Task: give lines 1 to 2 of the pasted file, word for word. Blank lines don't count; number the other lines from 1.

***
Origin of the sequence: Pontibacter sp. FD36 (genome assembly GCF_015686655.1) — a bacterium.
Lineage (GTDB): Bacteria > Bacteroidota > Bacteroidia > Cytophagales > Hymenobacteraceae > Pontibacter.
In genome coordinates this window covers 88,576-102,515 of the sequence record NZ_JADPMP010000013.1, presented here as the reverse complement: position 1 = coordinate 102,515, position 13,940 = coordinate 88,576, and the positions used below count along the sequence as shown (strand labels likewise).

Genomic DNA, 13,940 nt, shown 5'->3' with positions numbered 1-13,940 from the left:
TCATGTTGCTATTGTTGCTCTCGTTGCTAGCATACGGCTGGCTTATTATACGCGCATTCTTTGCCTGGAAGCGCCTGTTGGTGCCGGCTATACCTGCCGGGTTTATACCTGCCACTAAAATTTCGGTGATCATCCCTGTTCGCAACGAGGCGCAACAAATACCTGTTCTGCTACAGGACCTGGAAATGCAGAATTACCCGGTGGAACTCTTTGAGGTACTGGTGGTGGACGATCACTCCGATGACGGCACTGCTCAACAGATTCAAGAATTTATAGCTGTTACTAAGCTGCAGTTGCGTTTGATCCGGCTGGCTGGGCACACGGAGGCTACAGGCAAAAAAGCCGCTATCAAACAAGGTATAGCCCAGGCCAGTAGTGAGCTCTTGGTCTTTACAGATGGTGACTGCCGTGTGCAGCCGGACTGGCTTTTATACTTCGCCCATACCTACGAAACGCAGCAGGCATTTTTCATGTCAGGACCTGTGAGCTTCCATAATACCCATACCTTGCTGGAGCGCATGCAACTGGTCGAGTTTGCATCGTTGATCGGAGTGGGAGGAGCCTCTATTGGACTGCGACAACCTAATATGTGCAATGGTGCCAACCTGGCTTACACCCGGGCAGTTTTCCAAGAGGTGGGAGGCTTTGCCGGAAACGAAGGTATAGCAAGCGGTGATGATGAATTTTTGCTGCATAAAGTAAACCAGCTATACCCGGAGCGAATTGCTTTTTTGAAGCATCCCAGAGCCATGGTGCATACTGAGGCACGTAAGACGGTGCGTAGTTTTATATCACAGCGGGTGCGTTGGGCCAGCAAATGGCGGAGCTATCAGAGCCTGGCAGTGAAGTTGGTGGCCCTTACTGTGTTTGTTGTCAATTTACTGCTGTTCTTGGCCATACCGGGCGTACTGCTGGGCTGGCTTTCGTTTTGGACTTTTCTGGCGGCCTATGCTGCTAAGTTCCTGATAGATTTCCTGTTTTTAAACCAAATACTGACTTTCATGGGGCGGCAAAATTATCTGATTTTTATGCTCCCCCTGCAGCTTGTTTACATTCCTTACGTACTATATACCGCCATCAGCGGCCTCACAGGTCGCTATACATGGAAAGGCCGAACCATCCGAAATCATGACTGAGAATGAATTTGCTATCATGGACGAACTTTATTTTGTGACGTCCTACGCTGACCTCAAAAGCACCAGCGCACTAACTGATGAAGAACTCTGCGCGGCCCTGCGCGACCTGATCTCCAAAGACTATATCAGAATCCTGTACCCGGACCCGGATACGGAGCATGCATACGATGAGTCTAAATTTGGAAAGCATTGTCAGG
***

Origin of the sequence: Pontibacter sp. FD36 (genome assembly GCF_015686655.1) — a bacterium.
Lineage (GTDB): Bacteria > Bacteroidota > Bacteroidia > Cytophagales > Hymenobacteraceae > Pontibacter.